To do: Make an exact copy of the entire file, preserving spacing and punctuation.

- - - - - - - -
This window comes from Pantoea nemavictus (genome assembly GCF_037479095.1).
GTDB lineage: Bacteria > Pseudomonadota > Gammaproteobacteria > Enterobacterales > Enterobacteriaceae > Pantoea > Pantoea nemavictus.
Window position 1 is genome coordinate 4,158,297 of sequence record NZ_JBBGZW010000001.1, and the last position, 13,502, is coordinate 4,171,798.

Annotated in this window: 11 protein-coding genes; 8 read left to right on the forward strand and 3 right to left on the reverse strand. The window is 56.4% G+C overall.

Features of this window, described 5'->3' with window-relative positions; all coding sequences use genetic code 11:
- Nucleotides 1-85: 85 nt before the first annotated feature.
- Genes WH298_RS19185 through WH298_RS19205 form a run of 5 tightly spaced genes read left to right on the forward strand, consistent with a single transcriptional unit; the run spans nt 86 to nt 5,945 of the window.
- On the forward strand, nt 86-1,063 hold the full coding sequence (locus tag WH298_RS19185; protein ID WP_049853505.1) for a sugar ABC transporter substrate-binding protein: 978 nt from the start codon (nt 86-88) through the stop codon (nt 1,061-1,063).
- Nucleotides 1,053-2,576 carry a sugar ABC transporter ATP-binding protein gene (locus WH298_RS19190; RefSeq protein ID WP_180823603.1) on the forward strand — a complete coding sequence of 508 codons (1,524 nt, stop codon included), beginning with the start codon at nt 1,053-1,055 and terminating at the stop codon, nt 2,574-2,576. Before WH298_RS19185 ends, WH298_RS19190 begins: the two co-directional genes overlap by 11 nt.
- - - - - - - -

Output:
This window comes from Pantoea nemavictus (genome assembly GCF_037479095.1).
GTDB lineage: Bacteria > Pseudomonadota > Gammaproteobacteria > Enterobacterales > Enterobacteriaceae > Pantoea > Pantoea nemavictus.
Window position 1 is genome coordinate 4,158,297 of sequence record NZ_JBBGZW010000001.1, and the last position, 13,502, is coordinate 4,171,798.

Annotated in this window: 11 protein-coding genes; 8 read left to right on the forward strand and 3 right to left on the reverse strand. The window is 56.4% G+C overall.

Features of this window, described 5'->3' with window-relative positions; all coding sequences use genetic code 11:
- Nucleotides 1-85: 85 nt before the first annotated feature.
- Genes WH298_RS19185 through WH298_RS19205 form a run of 5 tightly spaced genes read left to right on the forward strand, consistent with a single transcriptional unit; the run spans nt 86 to nt 5,945 of the window.
- On the forward strand, nt 86-1,063 hold the full coding sequence (locus tag WH298_RS19185; protein ID WP_049853505.1) for a sugar ABC transporter substrate-binding protein: 978 nt from the start codon (nt 86-88) through the stop codon (nt 1,061-1,063).
- Nucleotides 1,053-2,576 carry a sugar ABC transporter ATP-binding protein gene (locus WH298_RS19190; RefSeq protein ID WP_180823603.1) on the forward strand — a complete coding sequence of 508 codons (1,524 nt, stop codon included), beginning with the start codon at nt 1,053-1,055 and terminating at the stop codon, nt 2,574-2,576. Before WH298_RS19185 ends, WH298_RS19190 begins: the two co-directional genes overlap by 11 nt.